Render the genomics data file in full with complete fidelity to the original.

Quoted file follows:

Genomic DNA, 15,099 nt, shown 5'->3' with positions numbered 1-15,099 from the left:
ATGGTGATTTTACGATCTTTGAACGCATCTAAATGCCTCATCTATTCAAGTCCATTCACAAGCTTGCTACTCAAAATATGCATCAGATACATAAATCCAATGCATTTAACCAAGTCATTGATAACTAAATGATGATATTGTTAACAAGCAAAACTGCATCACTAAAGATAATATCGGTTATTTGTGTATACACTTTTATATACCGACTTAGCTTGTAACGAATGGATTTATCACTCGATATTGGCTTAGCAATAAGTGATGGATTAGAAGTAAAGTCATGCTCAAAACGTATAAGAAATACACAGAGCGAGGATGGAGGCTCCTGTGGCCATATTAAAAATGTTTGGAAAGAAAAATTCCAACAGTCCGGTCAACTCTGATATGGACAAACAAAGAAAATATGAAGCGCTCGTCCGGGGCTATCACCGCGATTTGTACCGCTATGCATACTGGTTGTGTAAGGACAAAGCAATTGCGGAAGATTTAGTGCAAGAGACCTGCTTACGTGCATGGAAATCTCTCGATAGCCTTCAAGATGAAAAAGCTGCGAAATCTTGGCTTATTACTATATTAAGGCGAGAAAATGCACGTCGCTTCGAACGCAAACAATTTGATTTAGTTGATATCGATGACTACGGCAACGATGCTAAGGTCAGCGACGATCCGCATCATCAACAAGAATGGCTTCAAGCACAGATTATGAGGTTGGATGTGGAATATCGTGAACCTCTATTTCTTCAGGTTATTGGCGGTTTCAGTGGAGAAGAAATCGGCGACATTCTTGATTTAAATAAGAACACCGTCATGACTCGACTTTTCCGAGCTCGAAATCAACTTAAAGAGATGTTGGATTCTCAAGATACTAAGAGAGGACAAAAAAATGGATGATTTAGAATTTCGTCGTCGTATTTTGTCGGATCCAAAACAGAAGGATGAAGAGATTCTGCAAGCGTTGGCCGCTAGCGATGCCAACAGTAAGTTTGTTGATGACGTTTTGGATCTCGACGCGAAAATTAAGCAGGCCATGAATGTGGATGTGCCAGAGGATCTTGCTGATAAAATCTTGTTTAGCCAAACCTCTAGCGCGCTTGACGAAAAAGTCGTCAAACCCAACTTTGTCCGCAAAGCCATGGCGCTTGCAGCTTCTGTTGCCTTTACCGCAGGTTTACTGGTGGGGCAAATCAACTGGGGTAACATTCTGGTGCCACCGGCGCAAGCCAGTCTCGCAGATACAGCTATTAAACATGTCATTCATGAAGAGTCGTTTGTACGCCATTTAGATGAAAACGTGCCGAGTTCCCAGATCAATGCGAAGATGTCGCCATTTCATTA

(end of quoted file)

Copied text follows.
Genomic DNA, 15,099 nt, shown 5'->3' with positions numbered 1-15,099 from the left:
ATGGTGATTTTACGATCTTTGAACGCATCTAAATGCCTCATCTATTCAAGTCCATTCACAAGCTTGCTACTCAAAATATGCATCAGATACATAAATCCAATGCATTTAACCAAGTCATTGATAACTAAATGATGATATTGTTAACAAGCAAAACTGCATCACTAAAGATAATATCGGTTATTTGTGTATACACTTTTATATACCGACTTAGCTTGTAACGAATGGATTTATCACTCGATATTGGCTTAGCAATAAGTGATGGATTAGAAGTAAAGTCATGCTCAAAACGTATAAGAAATACACAGAGCGAGGATGGAGGCTCCTGTGGCCATATTAAAAATGTTTGGAAAGAAAAATTCCAACAGTCCGGTCAACTCTGATATGGACAAACAAAGAAAATATGAAGCGCTCGTCCGGGGCTATCACCGCGATTTGTACCGCTATGCATACTGGTTGTGTAAGGACAAAGCAATTGCGGAAGATTTAGTGCAAGAGACCTGCTTACGTGCATGGAAATCTCTCGATAGCCTTCAAGATGAAAAAGCTGCGAAATCTTGGCTTATTACTATATTAAGGCGAGAAAATGCACGTCGCTTCGAACGCAAACAATTTGATTTAGTTGATATCGATGACTACGGCAACGATGCTAAGGTCAGCGACGATCCGCATCATCAACAAGAATGGCTTCAAGCACAGATTATGAGGTTGGATGTGGAATATCGTGAACCTCTATTTCTTCAGGTTATTGGCGGTTTCAGTGGAGAAGAAATCGGCGACATTCTTGATTTAAATAAGAACACCGTCATGACTCGACTTTTCCGAGCTCGAAATCAACTTAAAGAGATGTTGGATTCTCAAGATACTAAGAGAGGACAAAAAAATGGATGATTTAGAATTTCGTCGTCGTATTTTGTCGGATCCAAAACAGAAGGATGAAGAGATTCTGCAAGCGTTGGCCGCTAGCGATGCCAACAGTAAGTTTGTTGATGACGTTTTGGATCTCGACGCGAAAATTAAGCAGGCCATGAATGTGGATGTGCCAGAGGATCTTGCTGATAAAATCTTGTTTAGCCAAACCTCTAGCGCGCTTGACGAAAAAGTCGTCAAACCCAACTTTGTCCGCAAAGCCATGGCGCTTGCAGCTTCTGTTGCCTTTACCGCAGGTTTACTGGTGGGGCAAATCAACTGGGGTAACATTCTGGTGCCACCGGCGCAAGCCAGTCTCGCAGATACAGCTATTAAACATGTCATTCATGAAGAGTCGTTTGTACGCCATTTAGATGAAAACGTGCCGAGTTCCCAGATCAATGCGAAGATGTCGCCATTTCATTA